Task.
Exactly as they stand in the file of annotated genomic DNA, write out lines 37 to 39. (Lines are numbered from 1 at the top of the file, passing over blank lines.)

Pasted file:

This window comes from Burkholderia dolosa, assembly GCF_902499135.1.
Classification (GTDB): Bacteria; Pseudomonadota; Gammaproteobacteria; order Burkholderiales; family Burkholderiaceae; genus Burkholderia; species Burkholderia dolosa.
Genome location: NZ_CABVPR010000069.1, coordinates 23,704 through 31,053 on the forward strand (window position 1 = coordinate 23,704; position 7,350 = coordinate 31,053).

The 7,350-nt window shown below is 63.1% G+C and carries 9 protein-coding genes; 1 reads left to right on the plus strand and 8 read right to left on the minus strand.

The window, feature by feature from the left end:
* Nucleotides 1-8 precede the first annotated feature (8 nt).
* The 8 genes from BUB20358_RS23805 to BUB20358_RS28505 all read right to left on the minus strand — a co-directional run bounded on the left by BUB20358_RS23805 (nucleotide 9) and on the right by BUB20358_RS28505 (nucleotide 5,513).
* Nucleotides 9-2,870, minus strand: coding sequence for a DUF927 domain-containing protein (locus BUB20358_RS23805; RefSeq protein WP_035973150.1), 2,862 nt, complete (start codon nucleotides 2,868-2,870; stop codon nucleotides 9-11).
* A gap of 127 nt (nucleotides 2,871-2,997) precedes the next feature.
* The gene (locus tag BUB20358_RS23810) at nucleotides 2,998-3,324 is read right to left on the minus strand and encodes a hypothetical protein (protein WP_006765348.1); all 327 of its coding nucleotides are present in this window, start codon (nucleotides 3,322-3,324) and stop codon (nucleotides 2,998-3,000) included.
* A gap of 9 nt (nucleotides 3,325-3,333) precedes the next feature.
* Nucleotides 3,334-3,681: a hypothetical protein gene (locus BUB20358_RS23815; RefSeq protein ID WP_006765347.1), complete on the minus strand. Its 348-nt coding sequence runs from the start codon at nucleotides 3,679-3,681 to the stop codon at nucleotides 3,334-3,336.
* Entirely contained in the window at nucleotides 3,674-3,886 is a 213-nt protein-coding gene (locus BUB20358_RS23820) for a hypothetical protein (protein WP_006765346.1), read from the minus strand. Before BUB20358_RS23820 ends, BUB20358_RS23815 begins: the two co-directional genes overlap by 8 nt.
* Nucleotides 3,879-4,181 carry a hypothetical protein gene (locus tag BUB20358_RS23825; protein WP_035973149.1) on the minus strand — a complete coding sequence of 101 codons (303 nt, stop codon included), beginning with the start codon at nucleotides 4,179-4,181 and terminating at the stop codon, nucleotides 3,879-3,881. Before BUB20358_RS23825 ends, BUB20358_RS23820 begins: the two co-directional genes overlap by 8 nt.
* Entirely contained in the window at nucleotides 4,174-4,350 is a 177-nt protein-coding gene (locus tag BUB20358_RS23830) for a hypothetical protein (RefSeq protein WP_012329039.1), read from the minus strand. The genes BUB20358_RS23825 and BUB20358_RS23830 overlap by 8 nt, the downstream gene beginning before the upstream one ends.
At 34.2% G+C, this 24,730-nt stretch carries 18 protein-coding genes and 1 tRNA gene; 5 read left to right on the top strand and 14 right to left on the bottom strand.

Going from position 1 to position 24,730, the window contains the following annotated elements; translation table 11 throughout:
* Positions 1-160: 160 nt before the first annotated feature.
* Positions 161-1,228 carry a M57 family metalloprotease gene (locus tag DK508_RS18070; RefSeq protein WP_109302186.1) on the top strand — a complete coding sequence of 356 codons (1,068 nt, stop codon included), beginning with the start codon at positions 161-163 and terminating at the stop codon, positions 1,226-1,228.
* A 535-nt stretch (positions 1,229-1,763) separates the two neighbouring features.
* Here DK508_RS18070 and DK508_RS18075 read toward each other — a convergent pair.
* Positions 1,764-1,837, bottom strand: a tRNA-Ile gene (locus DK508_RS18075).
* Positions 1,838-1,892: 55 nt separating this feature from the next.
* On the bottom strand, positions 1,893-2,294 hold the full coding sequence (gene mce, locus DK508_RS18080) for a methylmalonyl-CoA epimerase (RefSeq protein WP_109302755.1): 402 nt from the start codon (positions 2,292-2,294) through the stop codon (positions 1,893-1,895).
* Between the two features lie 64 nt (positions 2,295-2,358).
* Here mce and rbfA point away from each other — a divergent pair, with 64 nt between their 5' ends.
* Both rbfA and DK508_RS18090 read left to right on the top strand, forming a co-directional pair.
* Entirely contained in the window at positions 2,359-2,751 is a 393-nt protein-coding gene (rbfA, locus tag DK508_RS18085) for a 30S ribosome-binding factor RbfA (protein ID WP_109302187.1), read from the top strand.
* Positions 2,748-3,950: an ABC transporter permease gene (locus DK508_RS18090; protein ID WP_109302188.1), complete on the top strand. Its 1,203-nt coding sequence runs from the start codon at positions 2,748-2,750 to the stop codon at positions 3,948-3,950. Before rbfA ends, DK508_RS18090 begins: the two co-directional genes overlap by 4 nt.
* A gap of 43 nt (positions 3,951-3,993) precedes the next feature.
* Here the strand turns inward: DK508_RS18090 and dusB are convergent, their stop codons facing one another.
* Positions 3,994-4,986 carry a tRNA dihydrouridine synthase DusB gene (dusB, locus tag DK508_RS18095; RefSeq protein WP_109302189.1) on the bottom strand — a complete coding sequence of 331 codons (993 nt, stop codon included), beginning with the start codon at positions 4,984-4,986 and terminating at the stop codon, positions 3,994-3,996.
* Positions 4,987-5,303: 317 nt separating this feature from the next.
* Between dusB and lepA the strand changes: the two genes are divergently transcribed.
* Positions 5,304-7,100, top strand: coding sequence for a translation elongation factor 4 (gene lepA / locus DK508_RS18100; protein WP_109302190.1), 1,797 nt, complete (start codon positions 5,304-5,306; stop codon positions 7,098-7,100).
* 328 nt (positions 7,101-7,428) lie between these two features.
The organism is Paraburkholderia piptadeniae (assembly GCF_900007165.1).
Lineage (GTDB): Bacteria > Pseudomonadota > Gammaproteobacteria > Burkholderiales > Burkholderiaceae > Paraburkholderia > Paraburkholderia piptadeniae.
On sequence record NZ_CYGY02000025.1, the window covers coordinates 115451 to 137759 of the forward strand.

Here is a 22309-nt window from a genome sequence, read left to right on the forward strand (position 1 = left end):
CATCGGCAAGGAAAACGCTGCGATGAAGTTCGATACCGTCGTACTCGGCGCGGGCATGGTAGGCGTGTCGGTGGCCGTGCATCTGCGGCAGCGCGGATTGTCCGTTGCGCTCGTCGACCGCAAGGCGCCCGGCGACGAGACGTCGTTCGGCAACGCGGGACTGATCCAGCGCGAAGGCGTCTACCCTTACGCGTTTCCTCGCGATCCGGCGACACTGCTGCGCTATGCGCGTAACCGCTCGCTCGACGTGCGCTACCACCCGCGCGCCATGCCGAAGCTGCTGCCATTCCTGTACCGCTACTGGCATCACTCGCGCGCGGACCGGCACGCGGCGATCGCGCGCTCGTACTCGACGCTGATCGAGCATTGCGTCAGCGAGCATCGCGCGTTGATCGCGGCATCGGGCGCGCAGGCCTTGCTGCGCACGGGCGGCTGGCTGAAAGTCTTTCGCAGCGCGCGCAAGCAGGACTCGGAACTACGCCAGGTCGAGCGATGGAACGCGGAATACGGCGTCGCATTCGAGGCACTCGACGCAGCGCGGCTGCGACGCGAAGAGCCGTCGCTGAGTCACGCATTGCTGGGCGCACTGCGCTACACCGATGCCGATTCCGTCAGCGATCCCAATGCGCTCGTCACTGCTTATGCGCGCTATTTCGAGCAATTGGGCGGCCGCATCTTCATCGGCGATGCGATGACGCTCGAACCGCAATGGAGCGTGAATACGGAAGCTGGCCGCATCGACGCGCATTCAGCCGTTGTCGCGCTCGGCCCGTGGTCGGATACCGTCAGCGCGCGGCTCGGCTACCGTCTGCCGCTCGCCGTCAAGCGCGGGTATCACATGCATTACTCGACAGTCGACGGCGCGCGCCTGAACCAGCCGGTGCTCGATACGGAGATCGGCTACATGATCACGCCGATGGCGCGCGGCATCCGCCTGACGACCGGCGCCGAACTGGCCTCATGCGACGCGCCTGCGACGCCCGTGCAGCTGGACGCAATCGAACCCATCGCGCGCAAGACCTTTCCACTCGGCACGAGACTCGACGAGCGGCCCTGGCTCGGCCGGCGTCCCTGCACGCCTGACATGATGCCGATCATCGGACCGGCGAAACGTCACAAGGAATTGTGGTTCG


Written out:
The organism is Paraburkholderia piptadeniae (assembly GCF_900007165.1).
Lineage (GTDB): Bacteria > Pseudomonadota > Gammaproteobacteria > Burkholderiales > Burkholderiaceae > Paraburkholderia > Paraburkholderia piptadeniae.
On sequence record NZ_CYGY02000025.1, the window covers coordinates 115451 to 137759 of the forward strand.